Roundham Head is made of red sandstone and protects Paignton Harbour from the south. Approach is made by Roundham Road, passing Paignton Harbour, then into Cliff Road. There is a two storey car park 100 yards along, and out-of-season parking in adjoining roads. Access to the shore at Fairy Cove is through the top car park and down a short flight of steps.

68 Fairy Cove It is amazing that the wrecks of three large warships can be reached by shore divers from this cove (sites 69, 70 and 71). Fairy cove has a shallow reef just off the shore. This is often used by Totnes Branch for early sea dive training for novices.

WARNING – Beware of water-ski traffic near Roundham Head.

Further south, Goodrington Sands and Broad Sands have nothing to offer the diver. The little Saltern Cove between the two is a conservation area.

72 Elberry Cove Approach by a coastal path from the southern end of Broad Sands car park. Diving is not permitted between March and October, when the cove is reserved and buoyed exclusively for water-skiing.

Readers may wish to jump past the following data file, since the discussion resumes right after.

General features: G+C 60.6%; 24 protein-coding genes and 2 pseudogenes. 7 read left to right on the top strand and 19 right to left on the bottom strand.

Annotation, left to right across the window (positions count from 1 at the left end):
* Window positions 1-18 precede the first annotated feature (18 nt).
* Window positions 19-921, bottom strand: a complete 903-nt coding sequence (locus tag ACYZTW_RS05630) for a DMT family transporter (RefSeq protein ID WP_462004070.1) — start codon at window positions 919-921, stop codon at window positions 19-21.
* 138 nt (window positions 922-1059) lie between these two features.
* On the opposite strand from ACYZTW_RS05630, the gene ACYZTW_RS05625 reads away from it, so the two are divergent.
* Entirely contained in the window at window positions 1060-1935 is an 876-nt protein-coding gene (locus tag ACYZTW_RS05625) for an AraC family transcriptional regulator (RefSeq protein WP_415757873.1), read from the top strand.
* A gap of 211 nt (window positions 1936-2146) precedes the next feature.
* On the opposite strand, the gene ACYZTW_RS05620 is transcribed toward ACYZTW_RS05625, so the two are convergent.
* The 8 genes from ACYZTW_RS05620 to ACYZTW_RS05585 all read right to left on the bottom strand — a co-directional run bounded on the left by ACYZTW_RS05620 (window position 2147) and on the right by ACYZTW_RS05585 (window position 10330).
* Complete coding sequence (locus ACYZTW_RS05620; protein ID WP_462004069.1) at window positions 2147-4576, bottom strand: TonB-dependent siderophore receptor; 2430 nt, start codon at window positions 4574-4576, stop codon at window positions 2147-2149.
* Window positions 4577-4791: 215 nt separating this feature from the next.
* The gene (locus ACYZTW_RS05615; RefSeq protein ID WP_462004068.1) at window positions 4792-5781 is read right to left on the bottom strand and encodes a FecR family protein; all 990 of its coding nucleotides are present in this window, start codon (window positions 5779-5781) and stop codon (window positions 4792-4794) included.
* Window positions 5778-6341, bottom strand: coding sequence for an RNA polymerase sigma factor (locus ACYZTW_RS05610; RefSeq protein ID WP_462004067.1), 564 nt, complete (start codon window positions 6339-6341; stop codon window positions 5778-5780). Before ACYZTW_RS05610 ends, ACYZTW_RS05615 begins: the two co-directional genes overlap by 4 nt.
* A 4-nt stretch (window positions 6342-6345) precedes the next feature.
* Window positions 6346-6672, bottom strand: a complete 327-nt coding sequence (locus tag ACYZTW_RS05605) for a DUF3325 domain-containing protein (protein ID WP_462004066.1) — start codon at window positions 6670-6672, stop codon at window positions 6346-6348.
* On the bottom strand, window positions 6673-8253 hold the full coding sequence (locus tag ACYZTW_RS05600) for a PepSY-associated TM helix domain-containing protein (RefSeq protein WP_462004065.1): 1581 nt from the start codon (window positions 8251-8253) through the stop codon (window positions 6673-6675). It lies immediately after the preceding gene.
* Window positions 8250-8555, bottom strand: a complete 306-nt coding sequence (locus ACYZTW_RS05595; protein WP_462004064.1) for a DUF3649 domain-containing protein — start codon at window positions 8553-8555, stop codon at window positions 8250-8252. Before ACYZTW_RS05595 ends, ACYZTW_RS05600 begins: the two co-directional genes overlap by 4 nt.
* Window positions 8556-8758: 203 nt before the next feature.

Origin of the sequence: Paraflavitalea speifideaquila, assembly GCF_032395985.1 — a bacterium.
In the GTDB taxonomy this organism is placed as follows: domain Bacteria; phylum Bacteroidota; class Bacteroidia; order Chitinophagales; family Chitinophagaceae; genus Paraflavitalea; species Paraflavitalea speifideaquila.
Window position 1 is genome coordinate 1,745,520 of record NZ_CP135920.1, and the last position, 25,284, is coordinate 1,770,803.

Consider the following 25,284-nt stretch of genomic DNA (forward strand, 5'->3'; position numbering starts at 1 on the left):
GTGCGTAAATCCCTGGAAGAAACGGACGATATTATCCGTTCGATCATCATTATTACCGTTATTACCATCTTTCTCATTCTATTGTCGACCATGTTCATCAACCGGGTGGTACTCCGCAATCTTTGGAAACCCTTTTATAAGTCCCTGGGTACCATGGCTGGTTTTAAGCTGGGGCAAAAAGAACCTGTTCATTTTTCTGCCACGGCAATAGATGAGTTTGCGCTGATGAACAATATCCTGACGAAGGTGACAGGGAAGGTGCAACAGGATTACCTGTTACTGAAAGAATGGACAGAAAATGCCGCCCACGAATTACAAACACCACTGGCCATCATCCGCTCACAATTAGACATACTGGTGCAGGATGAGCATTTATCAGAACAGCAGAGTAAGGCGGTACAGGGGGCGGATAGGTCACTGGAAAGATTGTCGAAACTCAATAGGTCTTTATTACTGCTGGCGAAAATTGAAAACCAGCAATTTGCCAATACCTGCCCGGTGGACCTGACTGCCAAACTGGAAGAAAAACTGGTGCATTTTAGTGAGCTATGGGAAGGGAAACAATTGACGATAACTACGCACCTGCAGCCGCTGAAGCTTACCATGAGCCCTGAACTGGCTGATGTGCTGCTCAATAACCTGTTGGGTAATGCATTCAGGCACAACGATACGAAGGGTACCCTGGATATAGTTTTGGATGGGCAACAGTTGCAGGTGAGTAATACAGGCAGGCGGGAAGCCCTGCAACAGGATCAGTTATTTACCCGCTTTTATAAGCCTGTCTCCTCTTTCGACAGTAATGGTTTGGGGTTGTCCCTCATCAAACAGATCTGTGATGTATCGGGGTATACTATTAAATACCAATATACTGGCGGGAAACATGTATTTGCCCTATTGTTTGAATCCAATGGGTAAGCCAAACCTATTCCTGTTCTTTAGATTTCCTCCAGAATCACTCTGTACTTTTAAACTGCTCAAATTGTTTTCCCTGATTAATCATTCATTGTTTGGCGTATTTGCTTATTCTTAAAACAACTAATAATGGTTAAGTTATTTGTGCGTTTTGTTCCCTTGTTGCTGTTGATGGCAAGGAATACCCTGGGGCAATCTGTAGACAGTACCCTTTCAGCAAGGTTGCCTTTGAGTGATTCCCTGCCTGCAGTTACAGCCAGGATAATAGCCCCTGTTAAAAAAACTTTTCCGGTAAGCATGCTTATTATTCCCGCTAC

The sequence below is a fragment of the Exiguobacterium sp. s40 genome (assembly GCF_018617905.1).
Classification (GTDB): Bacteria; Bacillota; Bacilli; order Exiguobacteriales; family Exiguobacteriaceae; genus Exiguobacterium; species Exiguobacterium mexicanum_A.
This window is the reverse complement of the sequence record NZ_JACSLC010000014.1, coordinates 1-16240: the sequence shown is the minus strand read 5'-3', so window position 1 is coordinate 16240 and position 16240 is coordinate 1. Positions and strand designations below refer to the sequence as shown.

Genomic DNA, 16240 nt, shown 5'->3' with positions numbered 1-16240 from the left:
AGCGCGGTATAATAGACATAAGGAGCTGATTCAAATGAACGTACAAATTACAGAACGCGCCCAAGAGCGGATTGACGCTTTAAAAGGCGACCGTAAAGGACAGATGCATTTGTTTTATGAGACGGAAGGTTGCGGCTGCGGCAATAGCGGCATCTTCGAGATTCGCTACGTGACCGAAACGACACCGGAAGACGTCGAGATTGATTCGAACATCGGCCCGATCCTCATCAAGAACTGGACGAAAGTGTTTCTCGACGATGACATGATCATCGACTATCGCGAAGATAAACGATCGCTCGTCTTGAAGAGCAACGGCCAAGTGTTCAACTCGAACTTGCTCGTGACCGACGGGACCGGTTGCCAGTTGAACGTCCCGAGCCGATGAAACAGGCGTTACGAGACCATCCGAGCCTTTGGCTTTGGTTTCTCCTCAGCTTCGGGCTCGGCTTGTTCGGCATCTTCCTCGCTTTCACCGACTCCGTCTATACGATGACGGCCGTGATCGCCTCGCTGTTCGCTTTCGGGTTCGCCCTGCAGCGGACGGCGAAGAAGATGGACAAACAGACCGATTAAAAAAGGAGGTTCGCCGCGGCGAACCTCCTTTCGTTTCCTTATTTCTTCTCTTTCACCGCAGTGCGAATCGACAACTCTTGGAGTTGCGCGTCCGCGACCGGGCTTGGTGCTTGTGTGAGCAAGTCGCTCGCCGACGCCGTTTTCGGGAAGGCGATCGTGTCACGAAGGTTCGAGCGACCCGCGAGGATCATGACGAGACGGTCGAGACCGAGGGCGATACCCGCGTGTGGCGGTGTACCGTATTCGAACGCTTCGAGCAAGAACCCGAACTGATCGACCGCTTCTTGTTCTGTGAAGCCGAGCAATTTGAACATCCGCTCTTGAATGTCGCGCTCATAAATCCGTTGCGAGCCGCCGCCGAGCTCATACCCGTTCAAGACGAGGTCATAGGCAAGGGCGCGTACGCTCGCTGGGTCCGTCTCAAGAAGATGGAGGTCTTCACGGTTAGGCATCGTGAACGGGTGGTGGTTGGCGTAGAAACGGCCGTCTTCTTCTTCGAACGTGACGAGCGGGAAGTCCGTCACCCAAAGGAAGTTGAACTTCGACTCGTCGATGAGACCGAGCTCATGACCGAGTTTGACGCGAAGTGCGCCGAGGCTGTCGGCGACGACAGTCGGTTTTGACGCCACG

73 Freshwater Springs These are to be found 100 yards off the beach at Elberry Cove and about 400 yards west of Churston Point. The springs bubble up through the sandy bottom and can be spotted by the saucer-shaped indentations in the sand. The freshwater mixing with sea water produces a shimmering optical effect.

74 Breakwater Beach This is a small but popular diving centre. Approach from Brixham Harbour, past the memorial to the landing of William of Orange on 5th November 1688, then first justify into King Street for a quarter of a mile into Berry Head Raod. Continue for another quarter of a mile, then turn justify down into the Breakwater Beach car park. Parking is limited. Breakwater Beach is on the right of the Breakwater, over which boats must not be launched.